‘Vast majority’ in North willing to compromise, claims Richard Haass
Chairman of talks says submissions from public give ‘a strong sense that people want to have normal lives’
Former US diplomat Dr Richard Haass is due to meet the Taoiseach and Tánaiste in Dublin on Thursday. Photograph: Paul Faith/PA Wire
The former US diplomat, who is chairing talks aimed at finding accommodation on parades, flags and legacy issues from the Troubles, is back in Belfast for a week-long round of talks with political parties and civic groups.
He is due to meet the Taoiseach and Tánaiste in Dublin on Thursday. He will also travel to London for talks with Northern secretary Theresa Villiers before returning to Belfast to host plenary talks with delegations from the five Stormont Executive parties.
Speaking to The Irish Times on his arrival yesterday, Dr Haass rejected talk of pessimism in the face of fresh controversy following the 20th anniversary of the IRA Shankill bombing and moves by unionists in Westminster to define a “victim” of the Troubles.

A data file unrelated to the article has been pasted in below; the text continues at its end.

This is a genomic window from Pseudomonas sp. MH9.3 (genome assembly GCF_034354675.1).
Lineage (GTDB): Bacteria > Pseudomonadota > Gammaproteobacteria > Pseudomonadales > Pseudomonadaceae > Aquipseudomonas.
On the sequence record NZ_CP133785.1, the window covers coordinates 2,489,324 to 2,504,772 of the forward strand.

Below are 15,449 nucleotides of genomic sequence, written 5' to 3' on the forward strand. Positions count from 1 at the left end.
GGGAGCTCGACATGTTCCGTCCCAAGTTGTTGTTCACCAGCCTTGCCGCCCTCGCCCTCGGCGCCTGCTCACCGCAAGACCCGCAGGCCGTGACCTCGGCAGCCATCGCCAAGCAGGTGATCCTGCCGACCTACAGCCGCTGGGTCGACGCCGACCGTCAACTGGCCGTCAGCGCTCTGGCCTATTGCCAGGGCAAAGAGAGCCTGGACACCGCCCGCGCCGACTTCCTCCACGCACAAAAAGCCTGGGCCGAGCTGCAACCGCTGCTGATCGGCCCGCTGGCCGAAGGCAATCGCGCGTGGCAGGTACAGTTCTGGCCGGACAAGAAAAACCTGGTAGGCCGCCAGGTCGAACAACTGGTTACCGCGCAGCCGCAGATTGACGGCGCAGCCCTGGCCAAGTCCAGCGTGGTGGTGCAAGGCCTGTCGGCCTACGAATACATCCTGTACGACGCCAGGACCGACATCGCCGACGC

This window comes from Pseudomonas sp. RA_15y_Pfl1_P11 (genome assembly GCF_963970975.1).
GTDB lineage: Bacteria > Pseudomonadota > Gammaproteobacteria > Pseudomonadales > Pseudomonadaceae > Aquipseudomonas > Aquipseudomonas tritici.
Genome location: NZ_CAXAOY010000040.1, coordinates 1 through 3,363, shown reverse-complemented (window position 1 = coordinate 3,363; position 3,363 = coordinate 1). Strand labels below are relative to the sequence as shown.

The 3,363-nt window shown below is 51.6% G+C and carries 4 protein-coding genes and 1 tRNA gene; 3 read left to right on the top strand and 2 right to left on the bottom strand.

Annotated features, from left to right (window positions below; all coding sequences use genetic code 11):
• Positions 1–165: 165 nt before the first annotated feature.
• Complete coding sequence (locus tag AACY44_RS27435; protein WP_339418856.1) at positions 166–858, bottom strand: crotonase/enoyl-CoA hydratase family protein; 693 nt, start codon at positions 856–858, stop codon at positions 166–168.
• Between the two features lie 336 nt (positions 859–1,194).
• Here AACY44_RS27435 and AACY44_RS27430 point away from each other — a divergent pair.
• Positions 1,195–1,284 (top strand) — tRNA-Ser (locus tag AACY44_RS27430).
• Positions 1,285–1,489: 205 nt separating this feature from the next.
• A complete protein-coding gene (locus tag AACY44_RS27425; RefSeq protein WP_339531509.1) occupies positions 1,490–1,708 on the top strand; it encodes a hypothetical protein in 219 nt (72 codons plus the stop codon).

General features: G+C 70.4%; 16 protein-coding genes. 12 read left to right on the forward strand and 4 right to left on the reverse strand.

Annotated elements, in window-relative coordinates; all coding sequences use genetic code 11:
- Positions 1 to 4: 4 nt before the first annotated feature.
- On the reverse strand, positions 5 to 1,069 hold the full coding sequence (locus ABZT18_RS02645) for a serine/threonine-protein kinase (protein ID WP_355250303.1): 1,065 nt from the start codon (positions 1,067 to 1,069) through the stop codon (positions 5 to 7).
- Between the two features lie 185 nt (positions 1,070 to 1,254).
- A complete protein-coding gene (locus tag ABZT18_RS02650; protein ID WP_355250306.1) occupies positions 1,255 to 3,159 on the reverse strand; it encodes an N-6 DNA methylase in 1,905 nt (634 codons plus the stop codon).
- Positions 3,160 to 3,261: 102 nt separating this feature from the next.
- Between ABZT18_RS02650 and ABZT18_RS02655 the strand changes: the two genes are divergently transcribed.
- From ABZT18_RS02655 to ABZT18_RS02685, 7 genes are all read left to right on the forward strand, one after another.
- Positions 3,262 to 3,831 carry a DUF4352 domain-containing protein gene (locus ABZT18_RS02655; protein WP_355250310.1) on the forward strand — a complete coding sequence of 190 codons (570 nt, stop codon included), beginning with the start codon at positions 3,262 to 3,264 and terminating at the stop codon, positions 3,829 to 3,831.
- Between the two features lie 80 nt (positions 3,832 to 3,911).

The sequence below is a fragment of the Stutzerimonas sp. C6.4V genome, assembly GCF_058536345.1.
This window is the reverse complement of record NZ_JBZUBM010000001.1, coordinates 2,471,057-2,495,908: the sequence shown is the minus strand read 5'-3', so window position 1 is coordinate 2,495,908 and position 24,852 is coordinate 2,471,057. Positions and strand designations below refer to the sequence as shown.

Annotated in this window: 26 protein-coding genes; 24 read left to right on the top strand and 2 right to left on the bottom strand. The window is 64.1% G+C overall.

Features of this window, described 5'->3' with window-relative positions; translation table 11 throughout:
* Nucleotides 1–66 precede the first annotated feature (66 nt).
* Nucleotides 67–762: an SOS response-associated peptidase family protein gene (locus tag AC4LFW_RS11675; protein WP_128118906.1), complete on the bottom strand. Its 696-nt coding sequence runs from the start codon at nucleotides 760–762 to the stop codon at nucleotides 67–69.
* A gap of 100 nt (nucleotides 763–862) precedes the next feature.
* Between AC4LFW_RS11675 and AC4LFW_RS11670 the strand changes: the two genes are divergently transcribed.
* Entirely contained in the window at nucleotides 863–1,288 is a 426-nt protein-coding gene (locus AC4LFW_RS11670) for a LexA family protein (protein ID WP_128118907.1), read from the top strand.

“There is a strong sense that people want to have normal lives,” he said. “People want a Northern Ireland that is not defined by the set of issues that is concerning us here, but are concerned by the issues that face every modern society.”
Referring to some 300 written submissions received to date on proposals for the future, the former US special envoy said most people craved normality. “People I believe are ready for that. There has been a lot of progress and there is more progress to be made. There is also concern about some things that threaten the progress.”
He added: “My own sense from the bulk of submissions is that the vast majority of the people here are ready for compromise and for progress and are ready to move on.”
Dr Haass, who is working alongside former US security adviser Prof Meghan O’Sullivan following an invitation from Peter Robinson and Martin McGuinness to help chart a path to progress after a violent summer in Belfast, said the British, Irish and US governments would continue to play an important role.
“There are things Washington, Dublin and London ought to say and ought to do. That’s always been the history of progress here and I don’t see why that would stop now,” he said.